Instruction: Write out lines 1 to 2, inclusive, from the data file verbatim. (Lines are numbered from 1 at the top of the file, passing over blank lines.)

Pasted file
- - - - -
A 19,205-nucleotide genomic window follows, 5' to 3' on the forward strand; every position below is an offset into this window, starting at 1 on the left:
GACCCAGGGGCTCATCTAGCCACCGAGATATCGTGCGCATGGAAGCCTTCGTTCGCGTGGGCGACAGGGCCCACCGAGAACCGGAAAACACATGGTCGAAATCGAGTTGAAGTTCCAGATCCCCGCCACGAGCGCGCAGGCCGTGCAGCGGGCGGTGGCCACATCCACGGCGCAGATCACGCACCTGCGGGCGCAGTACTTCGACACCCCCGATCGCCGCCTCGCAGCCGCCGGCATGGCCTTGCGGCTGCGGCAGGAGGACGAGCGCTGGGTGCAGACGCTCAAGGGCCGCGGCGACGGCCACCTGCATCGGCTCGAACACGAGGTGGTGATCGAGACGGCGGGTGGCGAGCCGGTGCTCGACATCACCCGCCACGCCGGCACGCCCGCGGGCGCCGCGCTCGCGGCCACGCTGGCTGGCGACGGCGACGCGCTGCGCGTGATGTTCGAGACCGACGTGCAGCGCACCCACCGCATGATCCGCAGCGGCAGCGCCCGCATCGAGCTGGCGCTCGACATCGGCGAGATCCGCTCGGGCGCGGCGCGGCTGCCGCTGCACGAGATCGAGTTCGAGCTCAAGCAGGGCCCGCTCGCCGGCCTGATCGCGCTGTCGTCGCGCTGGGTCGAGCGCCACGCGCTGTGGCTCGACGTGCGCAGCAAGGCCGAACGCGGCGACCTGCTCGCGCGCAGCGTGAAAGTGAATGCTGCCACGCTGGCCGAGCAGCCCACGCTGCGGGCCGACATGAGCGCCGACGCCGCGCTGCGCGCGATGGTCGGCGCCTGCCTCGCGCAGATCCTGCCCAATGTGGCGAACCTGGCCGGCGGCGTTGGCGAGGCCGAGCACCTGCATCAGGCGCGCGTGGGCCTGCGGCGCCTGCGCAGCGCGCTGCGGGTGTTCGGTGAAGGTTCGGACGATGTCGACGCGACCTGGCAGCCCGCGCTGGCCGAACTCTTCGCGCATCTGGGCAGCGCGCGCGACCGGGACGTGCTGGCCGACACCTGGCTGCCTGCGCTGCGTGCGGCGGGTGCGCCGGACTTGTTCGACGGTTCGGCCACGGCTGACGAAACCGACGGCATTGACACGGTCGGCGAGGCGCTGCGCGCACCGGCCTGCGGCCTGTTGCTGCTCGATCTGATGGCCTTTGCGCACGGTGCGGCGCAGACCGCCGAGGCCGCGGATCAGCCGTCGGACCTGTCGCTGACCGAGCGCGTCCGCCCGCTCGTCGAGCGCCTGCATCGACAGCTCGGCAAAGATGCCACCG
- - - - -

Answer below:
A 19,205-nucleotide genomic window follows, 5' to 3' on the forward strand; every position below is an offset into this window, starting at 1 on the left:
GACCCAGGGGCTCATCTAGCCACCGAGATATCGTGCGCATGGAAGCCTTCGTTCGCGTGGGCGACAGGGCCCACCGAGAACCGGAAAACACATGGTCGAAATCGAGTTGAAGTTCCAGATCCCCGCCACGAGCGCGCAGGCCGTGCAGCGGGCGGTGGCCACATCCACGGCGCAGATCACGCACCTGCGGGCGCAGTACTTCGACACCCCCGATCGCCGCCTCGCAGCCGCCGGCATGGCCTTGCGGCTGCGGCAGGAGGACGAGCGCTGGGTGCAGACGCTCAAGGGCCGCGGCGACGGCCACCTGCATCGGCTCGAACACGAGGTGGTGATCGAGACGGCGGGTGGCGAGCCGGTGCTCGACATCACCCGCCACGCCGGCACGCCCGCGGGCGCCGCGCTCGCGGCCACGCTGGCTGGCGACGGCGACGCGCTGCGCGTGATGTTCGAGACCGACGTGCAGCGCACCCACCGCATGATCCGCAGCGGCAGCGCCCGCATCGAGCTGGCGCTCGACATCGGCGAGATCCGCTCGGGCGCGGCGCGGCTGCCGCTGCACGAGATCGAGTTCGAGCTCAAGCAGGGCCCGCTCGCCGGCCTGATCGCGCTGTCGTCGCGCTGGGTCGAGCGCCACGCGCTGTGGCTCGACGTGCGCAGCAAGGCCGAACGCGGCGACCTGCTCGCGCGCAGCGTGAAAGTGAATGCTGCCACGCTGGCCGAGCAGCCCACGCTGCGGGCCGACATGAGCGCCGACGCCGCGCTGCGCGCGATGGTCGGCGCCTGCCTCGCGCAGATCCTGCCCAATGTGGCGAACCTGGCCGGCGGCGTTGGCGAGGCCGAGCACCTGCATCAGGCGCGCGTGGGCCTGCGGCGCCTGCGCAGCGCGCTGCGGGTGTTCGGTGAAGGTTCGGACGATGTCGACGCGACCTGGCAGCCCGCGCTGGCCGAACTCTTCGCGCATCTGGGCAGCGCGCGCGACCGGGACGTGCTGGCCGACACCTGGCTGCCTGCGCTGCGTGCGGCGGGTGCGCCGGACTTGTTCGACGGTTCGGCCACGGCTGACGAAACCGACGGCATTGACACGGTCGGCGAGGCGCTGCGCGCACCGGCCTGCGGCCTGTTGCTGCTCGATCTGATGGCCTTTGCGCACGGTGCGGCGCAGACCGCCGAGGCCGCGGATCAGCCGTCGGACCTGTCGCTGACCGAGCGCGTCCGCCCGCTCGTCGAGCGCCTGCATCGACAGCTCGGCAAAGATGCCACCG